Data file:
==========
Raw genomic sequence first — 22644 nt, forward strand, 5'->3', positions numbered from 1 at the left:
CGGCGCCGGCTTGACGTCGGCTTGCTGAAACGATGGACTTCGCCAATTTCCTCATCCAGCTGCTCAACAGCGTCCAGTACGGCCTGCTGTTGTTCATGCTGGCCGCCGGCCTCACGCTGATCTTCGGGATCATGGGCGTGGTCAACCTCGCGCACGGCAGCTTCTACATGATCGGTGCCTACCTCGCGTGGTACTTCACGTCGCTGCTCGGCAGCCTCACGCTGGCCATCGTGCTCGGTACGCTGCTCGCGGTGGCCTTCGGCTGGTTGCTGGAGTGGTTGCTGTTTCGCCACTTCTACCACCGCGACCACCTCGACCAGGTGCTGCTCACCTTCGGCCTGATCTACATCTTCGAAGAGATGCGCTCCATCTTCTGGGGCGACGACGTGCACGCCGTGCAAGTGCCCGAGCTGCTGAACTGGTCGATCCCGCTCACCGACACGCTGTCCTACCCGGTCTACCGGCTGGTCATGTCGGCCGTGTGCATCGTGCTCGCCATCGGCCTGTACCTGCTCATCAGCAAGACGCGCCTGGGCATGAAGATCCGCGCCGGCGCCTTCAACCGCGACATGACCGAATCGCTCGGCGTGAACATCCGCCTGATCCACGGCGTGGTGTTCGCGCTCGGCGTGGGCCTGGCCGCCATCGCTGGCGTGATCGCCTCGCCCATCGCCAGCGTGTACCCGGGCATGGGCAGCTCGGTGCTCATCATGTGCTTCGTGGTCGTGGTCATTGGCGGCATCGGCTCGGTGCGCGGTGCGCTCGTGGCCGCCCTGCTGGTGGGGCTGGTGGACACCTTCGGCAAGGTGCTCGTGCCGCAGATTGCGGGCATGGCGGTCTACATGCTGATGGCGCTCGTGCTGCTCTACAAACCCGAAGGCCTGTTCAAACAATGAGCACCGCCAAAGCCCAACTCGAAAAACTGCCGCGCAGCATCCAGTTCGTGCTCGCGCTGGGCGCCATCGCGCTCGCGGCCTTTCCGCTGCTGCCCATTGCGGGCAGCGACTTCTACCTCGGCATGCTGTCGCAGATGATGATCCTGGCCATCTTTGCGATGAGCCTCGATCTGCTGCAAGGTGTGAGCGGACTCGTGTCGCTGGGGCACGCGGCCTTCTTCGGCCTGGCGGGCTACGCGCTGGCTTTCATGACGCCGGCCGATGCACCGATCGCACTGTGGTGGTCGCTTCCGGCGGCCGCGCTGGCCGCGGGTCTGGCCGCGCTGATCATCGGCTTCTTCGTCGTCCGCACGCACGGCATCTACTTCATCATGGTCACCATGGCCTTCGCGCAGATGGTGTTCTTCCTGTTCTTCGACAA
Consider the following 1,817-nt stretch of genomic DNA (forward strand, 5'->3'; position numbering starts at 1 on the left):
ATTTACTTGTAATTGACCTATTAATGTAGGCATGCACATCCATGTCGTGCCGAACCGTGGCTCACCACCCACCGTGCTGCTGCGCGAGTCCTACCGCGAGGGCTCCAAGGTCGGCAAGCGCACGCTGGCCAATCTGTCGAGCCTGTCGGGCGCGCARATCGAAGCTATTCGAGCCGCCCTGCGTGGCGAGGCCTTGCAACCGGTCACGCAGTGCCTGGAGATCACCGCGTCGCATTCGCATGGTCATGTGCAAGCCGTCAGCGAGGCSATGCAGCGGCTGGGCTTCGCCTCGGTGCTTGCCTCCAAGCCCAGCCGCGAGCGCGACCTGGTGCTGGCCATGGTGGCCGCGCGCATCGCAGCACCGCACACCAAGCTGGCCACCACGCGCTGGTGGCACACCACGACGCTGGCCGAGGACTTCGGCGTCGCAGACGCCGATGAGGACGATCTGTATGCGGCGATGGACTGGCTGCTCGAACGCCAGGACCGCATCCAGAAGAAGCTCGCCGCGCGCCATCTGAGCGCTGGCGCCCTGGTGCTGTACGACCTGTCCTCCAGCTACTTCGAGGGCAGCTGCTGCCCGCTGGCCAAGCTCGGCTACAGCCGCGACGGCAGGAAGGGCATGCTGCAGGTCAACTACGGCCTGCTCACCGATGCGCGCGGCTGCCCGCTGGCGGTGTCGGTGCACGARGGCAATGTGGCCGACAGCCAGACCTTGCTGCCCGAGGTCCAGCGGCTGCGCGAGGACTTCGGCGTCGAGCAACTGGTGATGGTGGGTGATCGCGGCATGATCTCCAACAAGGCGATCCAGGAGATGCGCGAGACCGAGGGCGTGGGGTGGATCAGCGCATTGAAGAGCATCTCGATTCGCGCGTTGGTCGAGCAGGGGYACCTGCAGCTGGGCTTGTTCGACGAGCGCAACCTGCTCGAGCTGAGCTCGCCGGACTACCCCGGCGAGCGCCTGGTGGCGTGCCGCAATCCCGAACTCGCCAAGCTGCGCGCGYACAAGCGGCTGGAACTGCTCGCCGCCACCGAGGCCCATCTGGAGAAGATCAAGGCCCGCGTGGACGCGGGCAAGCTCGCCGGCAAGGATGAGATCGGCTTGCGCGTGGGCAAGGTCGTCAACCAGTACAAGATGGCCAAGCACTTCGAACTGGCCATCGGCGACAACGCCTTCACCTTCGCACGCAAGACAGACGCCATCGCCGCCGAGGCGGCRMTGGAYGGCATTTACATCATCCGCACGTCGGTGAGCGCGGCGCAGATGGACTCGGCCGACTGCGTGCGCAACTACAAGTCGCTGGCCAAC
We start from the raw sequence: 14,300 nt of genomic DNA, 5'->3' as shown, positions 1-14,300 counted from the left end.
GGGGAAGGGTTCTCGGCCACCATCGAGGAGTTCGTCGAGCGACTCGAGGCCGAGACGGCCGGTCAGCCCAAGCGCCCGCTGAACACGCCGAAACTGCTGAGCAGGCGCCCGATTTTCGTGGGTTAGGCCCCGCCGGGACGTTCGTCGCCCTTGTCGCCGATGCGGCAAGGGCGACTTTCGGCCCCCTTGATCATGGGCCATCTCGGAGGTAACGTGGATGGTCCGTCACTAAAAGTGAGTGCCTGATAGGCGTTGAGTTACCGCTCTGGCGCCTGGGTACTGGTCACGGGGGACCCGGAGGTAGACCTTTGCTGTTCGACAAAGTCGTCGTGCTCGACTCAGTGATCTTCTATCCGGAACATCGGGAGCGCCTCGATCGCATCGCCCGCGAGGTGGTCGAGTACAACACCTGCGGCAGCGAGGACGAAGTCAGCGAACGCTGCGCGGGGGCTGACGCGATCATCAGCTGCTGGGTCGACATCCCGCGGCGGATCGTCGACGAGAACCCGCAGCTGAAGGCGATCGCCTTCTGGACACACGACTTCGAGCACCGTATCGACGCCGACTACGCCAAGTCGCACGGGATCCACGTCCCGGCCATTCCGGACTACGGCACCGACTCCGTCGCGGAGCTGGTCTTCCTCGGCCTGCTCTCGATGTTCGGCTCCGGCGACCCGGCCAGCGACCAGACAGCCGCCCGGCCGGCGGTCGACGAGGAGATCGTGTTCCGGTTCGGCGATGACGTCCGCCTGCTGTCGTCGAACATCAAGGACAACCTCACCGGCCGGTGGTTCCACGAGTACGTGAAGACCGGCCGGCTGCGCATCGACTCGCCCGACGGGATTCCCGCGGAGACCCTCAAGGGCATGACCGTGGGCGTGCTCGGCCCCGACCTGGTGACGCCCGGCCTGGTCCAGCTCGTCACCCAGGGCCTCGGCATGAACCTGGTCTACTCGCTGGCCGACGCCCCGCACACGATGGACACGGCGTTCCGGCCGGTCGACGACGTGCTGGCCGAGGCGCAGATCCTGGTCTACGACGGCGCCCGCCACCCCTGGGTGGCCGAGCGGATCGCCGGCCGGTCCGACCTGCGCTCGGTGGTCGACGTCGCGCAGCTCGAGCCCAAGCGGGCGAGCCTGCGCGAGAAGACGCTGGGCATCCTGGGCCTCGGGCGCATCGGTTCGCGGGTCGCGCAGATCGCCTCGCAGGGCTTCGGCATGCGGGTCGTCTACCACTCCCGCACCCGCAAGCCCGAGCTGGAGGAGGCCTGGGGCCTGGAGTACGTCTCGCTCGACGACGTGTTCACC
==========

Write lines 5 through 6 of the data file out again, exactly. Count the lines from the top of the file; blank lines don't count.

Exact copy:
We start from the raw sequence: 14,300 nt of genomic DNA, 5'->3' as shown, positions 1-14,300 counted from the left end.
GGGGAAGGGTTCTCGGCCACCATCGAGGAGTTCGTCGAGCGACTCGAGGCCGAGACGGCCGGTCAGCCCAAGCGCCCGCTGAACACGCCGAAACTGCTGAGCAGGCGCCCGATTTTCGTGGGTTAGGCCCCGCCGGGACGTTCGTCGCCCTTGTCGCCGATGCGGCAAGGGCGACTTTCGGCCCCCTTGATCATGGGCCATCTCGGAGGTAACGTGGATGGTCCGTCACTAAAAGTGAGTGCCTGATAGGCGTTGAGTTACCGCTCTGGCGCCTGGGTACTGGTCACGGGGGACCCGGAGGTAGACCTTTGCTGTTCGACAAAGTCGTCGTGCTCGACTCAGTGATCTTCTATCCGGAACATCGGGAGCGCCTCGATCGCATCGCCCGCGAGGTGGTCGAGTACAACACCTGCGGCAGCGAGGACGAAGTCAGCGAACGCTGCGCGGGGGCTGACGCGATCATCAGCTGCTGGGTCGACATCCCGCGGCGGATCGTCGACGAGAACCCGCAGCTGAAGGCGATCGCCTTCTGGACACACGACTTCGAGCACCGTATCGACGCCGACTACGCCAAGTCGCACGGGATCCACGTCCCGGCCATTCCGGACTACGGCACCGACTCCGTCGCGGAGCTGGTCTTCCTCGGCCTGCTCTCGATGTTCGGCTCCGGCGACCCGGCCAGCGACCAGACAGCCGCCCGGCCGGCGGTCGACGAGGAGATCGTGTTCCGGTTCGGCGATGACGTCCGCCTGCTGTCGTCGAACATCAAGGACAACCTCACCGGCCGGTGGTTCCACGAGTACGTGAAGACCGGCCGGCTGCGCATCGACTCGCCCGACGGGATTCCCGCGGAGACCCTCAAGGGCATGACCGTGGGCGTGCTCGGCCCCGACCTGGTGACGCCCGGCCTGGTCCAGCTCGTCACCCAGGGCCTCGGCATGAACCTGGTCTACTCGCTGGCCGACGCCCCGCACACGATGGACACGGCGTTCCGGCCGGTCGACGACGTGCTGGCCGAGGCGCAGATCCTGGTCTACGACGGCGCCCGCCACCCCTGGGTGGCCGAGCGGATCGCCGGCCGGTCCGACCTGCGCTCGGTGGTCGACGTCGCGCAGCTCGAGCCCAAGCGGGCGAGCCTGCGCGAGAAGACGCTGGGCATCCTGGGCCTCGGGCGCATCGGTTCGCGGGTCGCGCAGATCGCCTCGCAGGGCTTCGGCATGCGGGTCGTCTACCACTCCCGCACCCGCAAGCCCGAGCTGGAGGAGGCCTGGGGCCTGGAGTACGTCTCGCTCGACGACGTGTTCACC